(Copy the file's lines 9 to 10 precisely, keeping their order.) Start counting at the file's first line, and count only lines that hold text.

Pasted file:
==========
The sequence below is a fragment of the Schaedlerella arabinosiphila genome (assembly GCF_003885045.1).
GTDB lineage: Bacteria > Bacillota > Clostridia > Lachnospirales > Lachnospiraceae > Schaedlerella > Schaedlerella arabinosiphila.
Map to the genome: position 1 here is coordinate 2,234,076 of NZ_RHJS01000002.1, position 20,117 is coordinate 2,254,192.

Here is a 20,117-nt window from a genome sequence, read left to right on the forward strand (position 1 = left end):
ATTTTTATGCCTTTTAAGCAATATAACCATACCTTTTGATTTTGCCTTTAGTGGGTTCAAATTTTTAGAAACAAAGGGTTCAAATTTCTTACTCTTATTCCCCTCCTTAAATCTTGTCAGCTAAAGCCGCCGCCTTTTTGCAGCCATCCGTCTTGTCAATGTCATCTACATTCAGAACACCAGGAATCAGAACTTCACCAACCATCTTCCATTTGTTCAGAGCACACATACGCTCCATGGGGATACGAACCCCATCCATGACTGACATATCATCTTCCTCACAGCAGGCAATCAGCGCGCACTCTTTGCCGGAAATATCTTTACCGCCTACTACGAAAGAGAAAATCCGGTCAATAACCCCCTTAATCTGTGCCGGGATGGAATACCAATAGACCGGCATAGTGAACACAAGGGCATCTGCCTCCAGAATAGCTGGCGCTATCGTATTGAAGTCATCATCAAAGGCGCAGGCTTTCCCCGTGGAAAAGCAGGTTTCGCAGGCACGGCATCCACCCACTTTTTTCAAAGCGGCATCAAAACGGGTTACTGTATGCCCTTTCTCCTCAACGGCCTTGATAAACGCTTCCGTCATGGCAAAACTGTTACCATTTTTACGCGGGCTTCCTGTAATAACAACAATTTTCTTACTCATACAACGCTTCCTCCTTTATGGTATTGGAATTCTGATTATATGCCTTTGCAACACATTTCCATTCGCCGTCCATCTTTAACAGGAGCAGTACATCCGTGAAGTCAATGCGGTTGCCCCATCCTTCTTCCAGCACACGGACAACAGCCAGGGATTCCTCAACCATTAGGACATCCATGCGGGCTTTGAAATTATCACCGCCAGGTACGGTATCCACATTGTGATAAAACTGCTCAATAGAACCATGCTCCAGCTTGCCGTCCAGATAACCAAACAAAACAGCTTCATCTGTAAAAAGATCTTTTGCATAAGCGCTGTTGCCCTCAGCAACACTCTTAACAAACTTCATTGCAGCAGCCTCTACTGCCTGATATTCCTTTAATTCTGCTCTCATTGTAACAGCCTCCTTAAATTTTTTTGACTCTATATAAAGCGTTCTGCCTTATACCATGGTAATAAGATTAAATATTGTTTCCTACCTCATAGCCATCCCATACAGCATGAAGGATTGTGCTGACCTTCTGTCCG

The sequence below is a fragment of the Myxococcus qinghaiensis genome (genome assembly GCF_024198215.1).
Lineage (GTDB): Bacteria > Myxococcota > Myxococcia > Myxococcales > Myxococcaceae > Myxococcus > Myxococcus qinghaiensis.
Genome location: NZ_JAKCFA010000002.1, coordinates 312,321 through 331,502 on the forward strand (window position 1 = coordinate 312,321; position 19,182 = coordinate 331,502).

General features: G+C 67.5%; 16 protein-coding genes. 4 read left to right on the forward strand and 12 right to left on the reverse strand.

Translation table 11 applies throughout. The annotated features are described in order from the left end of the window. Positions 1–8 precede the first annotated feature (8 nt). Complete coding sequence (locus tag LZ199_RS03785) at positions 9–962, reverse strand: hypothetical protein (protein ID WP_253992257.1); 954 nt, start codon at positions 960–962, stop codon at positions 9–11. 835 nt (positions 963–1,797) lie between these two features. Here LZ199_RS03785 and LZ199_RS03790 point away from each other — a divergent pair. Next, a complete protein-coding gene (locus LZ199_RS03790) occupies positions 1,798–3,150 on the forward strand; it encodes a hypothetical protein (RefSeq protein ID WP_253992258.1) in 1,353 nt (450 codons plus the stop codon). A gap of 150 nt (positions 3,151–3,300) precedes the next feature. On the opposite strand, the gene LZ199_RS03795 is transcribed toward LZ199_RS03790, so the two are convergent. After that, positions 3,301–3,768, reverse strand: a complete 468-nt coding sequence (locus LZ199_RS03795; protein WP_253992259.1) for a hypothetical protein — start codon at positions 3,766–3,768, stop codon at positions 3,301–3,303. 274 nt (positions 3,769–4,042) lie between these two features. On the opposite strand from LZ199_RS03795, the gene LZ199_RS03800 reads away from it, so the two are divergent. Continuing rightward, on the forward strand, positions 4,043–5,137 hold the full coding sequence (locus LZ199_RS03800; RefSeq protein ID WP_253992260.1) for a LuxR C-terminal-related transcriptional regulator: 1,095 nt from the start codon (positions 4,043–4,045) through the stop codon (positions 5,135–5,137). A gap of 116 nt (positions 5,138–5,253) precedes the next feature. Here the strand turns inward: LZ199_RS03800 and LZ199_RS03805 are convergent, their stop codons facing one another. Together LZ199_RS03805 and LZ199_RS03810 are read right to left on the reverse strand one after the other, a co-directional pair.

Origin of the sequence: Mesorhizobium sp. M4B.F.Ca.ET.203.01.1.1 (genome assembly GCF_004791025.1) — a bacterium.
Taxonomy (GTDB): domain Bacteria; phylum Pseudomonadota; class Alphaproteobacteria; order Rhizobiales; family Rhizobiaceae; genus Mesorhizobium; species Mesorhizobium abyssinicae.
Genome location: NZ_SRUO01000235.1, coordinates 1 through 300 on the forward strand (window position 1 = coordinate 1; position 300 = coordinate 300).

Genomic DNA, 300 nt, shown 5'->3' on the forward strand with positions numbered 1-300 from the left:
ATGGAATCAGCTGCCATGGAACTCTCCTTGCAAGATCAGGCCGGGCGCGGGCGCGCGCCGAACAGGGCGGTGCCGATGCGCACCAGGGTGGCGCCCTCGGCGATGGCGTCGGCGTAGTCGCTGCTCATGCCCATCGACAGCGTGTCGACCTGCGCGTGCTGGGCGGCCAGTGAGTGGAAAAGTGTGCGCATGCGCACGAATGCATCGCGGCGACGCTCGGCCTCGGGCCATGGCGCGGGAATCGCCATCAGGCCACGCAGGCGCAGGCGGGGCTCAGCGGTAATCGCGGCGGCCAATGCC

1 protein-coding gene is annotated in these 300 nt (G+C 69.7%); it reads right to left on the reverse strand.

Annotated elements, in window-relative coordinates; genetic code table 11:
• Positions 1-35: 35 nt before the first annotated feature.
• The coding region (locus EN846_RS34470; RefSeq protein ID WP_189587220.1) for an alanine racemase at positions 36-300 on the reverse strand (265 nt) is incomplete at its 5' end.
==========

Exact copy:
General features: G+C 67.5%; 16 protein-coding genes. 4 read left to right on the forward strand and 12 right to left on the reverse strand.

Translation table 11 applies throughout. The annotated features are described in order from the left end of the window. Positions 1–8 precede the first annotated feature (8 nt). Complete coding sequence (locus tag LZ199_RS03785) at positions 9–962, reverse strand: hypothetical protein (protein ID WP_253992257.1); 954 nt, start codon at positions 960–962, stop codon at positions 9–11. 835 nt (positions 963–1,797) lie between these two features. Here LZ199_RS03785 and LZ199_RS03790 point away from each other — a divergent pair. Next, a complete protein-coding gene (locus LZ199_RS03790) occupies positions 1,798–3,150 on the forward strand; it encodes a hypothetical protein (RefSeq protein ID WP_253992258.1) in 1,353 nt (450 codons plus the stop codon). A gap of 150 nt (positions 3,151–3,300) precedes the next feature. On the opposite strand, the gene LZ199_RS03795 is transcribed toward LZ199_RS03790, so the two are convergent. After that, positions 3,301–3,768, reverse strand: a complete 468-nt coding sequence (locus LZ199_RS03795; protein WP_253992259.1) for a hypothetical protein — start codon at positions 3,766–3,768, stop codon at positions 3,301–3,303. 274 nt (positions 3,769–4,042) lie between these two features. On the opposite strand from LZ199_RS03795, the gene LZ199_RS03800 reads away from it, so the two are divergent. Continuing rightward, on the forward strand, positions 4,043–5,137 hold the full coding sequence (locus LZ199_RS03800; RefSeq protein ID WP_253992260.1) for a LuxR C-terminal-related transcriptional regulator: 1,095 nt from the start codon (positions 4,043–4,045) through the stop codon (positions 5,135–5,137). A gap of 116 nt (positions 5,138–5,253) precedes the next feature. Here the strand turns inward: LZ199_RS03800 and LZ199_RS03805 are convergent, their stop codons facing one another. Together LZ199_RS03805 and LZ199_RS03810 are read right to left on the reverse strand one after the other, a co-directional pair.